I told my little brother about a sort of epiphany I had recently. I said wow, I have so many things I need to and want to do – I wish I knew the right order in which I could meet my needs and also accomplish what I want all the time. His immediate reaction was something like yep, that would be the point of life, that balance we all strive to figure out.

When you’re lacking something you desire, you’re faced with a choice to work to obtain it or choose not to pursue it – the latter usually based on some other stronger will taking precedence. What’s problematic is that often this “choice” is not deliberate.

Multitasking, or juggling wills – if you will – in regard to need-meeting and prioritization, can be a huge skill in achieving more fulfillment than the average person.

You know how people say if you want something bad enough, you can have it – you just have to work hard and go get it? Really it’s not as much about this often elusive “effort” you put in – but about whether you’re aware of and in control of which wills you’re allowing on the front lines. Where are you actually expending your mental energy?

We all want many things every day, therefore our wills are constantly battling against each other for the top spot. Some wills are innate in most – survival for example – so we have the instinctual wills that drive us on those fronts.

For the individual, this idea is that you learn to become more efficient in managing all of your wills. The wills that are primary and shared, like to remain a healthy, functioning member of society in the world we live in should be on the back burner.  We should not devote too much time or energy to meeting our basic needs.

But if we think about it, it’s hard, right? Our minds work inefficiently to meet basic needs (e.g. nutrition for just one example) where much of that lost time could be devoted to higher, more fulfilling pursuits.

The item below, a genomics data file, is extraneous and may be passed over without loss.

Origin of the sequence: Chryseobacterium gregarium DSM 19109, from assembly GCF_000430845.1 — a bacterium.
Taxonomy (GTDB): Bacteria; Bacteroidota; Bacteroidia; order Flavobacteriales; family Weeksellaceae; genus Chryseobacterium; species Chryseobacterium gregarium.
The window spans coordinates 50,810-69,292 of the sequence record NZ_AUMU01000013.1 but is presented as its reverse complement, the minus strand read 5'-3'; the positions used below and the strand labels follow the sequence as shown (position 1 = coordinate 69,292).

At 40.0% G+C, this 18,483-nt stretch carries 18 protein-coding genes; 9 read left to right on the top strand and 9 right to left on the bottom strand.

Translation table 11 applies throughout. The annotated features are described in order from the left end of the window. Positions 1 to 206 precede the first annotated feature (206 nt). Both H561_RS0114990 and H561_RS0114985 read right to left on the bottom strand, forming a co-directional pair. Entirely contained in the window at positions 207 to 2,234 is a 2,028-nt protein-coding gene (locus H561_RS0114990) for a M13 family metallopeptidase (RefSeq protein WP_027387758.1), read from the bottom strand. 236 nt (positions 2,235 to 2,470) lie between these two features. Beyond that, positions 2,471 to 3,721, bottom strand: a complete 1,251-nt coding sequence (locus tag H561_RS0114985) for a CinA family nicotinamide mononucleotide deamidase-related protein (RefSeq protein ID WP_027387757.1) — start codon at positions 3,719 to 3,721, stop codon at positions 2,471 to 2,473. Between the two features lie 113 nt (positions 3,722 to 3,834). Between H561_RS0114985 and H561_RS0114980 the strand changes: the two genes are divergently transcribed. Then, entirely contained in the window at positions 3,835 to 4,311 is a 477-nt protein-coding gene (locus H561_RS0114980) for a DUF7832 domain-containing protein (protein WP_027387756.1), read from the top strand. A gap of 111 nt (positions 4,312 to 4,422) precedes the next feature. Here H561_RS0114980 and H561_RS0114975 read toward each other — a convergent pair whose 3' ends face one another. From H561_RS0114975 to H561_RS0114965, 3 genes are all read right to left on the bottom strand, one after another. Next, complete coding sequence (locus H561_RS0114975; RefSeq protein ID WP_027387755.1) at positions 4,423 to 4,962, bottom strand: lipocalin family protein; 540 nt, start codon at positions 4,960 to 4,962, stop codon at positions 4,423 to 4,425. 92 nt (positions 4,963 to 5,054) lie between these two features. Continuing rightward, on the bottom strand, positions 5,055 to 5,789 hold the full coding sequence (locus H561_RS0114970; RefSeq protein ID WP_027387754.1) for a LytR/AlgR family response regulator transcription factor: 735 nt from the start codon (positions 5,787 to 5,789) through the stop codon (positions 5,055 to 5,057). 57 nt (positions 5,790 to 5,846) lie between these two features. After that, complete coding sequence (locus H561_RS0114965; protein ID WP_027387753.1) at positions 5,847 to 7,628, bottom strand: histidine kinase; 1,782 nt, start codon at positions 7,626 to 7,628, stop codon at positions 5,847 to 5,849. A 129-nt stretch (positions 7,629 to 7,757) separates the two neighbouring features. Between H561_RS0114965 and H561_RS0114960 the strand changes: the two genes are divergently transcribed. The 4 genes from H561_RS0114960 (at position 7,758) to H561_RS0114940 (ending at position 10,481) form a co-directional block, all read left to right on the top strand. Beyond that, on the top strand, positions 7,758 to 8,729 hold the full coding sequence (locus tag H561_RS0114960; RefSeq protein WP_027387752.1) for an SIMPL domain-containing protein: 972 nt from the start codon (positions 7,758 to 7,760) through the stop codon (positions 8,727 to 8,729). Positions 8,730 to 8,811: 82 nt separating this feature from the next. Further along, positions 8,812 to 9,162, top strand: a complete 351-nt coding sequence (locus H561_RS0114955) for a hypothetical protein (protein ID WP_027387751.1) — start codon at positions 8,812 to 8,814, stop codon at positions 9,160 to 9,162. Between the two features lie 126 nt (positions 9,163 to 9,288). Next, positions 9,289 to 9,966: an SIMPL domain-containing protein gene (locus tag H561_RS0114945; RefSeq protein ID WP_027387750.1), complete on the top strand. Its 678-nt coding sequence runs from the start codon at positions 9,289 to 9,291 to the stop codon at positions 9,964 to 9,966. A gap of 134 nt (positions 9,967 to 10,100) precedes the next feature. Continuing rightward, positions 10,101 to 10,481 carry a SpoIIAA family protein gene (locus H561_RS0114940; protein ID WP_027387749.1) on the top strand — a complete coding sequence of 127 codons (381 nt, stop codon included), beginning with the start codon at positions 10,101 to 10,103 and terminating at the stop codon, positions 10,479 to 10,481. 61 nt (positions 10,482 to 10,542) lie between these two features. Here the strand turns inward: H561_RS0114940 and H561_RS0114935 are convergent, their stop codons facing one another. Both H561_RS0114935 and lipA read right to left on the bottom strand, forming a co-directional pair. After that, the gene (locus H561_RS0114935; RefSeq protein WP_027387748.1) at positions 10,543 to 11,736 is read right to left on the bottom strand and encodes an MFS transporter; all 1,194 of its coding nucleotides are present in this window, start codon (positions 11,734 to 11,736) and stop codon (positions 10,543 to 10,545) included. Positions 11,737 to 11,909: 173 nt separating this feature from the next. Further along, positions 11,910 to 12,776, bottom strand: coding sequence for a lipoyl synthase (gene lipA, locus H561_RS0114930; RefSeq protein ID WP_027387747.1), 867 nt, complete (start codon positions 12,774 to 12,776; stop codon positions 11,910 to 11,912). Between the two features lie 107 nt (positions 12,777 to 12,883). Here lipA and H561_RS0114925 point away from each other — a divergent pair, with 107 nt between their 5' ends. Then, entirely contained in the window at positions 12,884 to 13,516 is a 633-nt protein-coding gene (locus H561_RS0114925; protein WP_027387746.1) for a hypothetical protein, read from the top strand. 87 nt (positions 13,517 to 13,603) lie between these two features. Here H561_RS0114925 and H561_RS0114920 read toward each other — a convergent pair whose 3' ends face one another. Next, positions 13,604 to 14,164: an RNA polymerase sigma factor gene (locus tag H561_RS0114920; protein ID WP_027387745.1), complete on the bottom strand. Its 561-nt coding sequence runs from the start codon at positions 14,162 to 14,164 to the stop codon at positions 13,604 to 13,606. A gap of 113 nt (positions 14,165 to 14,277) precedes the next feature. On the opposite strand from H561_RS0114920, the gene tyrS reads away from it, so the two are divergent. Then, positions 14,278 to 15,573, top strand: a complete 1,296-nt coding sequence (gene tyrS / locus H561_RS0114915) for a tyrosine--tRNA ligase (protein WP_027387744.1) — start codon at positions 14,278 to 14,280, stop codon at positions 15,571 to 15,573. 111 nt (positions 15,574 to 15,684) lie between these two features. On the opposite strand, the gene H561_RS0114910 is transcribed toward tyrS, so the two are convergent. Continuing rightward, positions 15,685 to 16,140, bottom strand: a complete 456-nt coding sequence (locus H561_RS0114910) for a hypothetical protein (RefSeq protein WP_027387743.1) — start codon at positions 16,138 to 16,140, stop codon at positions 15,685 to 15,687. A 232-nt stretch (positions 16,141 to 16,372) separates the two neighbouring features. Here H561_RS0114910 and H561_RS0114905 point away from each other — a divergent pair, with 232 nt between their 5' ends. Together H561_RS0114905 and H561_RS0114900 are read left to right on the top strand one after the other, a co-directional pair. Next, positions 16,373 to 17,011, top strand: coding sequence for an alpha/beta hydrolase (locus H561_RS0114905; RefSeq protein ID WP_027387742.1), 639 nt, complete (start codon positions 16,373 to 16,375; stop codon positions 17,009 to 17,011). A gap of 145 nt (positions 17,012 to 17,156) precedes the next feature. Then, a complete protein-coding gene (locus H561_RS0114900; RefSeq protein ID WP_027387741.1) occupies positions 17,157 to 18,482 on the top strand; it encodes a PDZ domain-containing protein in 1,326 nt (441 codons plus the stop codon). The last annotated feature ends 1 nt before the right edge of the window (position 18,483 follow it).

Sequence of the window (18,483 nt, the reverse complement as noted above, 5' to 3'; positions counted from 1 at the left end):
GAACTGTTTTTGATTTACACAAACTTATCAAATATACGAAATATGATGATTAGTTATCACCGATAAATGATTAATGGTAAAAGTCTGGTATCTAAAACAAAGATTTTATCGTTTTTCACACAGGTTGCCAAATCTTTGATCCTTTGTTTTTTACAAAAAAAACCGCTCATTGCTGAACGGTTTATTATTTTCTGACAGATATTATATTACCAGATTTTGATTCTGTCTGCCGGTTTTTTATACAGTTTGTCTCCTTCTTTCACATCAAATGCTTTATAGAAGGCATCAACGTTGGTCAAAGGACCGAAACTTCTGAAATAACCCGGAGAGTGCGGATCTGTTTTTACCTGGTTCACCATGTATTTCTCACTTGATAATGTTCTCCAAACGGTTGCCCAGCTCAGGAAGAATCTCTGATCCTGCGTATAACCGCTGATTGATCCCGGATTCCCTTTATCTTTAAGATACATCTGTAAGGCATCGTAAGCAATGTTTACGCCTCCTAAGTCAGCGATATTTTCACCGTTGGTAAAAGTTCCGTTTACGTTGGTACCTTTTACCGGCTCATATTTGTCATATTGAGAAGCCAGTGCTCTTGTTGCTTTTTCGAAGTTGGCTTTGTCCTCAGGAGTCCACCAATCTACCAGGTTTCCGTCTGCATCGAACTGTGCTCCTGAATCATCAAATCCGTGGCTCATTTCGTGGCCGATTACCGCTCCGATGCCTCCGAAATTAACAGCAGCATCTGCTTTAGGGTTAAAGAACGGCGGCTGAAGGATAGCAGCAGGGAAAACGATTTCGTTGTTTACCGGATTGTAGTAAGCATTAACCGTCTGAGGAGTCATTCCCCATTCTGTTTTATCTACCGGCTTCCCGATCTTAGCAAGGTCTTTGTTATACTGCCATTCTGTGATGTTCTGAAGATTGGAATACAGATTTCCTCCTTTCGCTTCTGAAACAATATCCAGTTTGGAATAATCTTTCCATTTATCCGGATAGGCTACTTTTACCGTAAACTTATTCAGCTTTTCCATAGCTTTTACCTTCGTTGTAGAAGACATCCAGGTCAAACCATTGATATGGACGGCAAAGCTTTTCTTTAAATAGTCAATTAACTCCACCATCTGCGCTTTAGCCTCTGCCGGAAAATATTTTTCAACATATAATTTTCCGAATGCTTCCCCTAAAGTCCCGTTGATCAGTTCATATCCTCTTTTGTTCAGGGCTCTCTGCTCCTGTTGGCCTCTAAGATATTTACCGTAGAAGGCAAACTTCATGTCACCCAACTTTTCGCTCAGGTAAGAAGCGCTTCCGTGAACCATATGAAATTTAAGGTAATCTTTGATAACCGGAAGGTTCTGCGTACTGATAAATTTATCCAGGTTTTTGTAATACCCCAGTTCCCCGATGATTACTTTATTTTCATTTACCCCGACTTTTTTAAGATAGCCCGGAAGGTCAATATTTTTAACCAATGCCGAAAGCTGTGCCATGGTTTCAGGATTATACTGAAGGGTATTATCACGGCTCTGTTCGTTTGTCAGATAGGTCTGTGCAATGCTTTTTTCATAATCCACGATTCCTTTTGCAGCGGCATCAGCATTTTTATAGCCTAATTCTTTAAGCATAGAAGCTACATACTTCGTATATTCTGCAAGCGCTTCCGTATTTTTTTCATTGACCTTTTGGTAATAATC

If we’re trying a new restaurant, maybe we need to check a Yelp review or ten first. This is time and energy spent working on just one primary will. We’re in the grocery store, and we have to compare so many options, decide on price vs quality vs budget, brand name, etc. The consumerism and advertising, the seemingly infinite choices, have paralyzed much of our control over managing our wills efficiently.

If you can keep your basic wills in check, addressed and streamlined, you gain the freedom to expel more energy on wills related to personal growth and advancement.


On Focus

Lydia here.

It’s September 5th, 2016. Labor Day. Whenever you’re taking on a project, it’s important to remain aware of your time spent on each piece of the whole. Don’t stop moving, and don’t forget the big picture.





These words are important to me. Not so important, though, that I can allow them to hinder my efforts toward project completion.

If you’re stuck, remember: innovate. Innovate with purpose. You’re after results, not a mere exercise in creativity.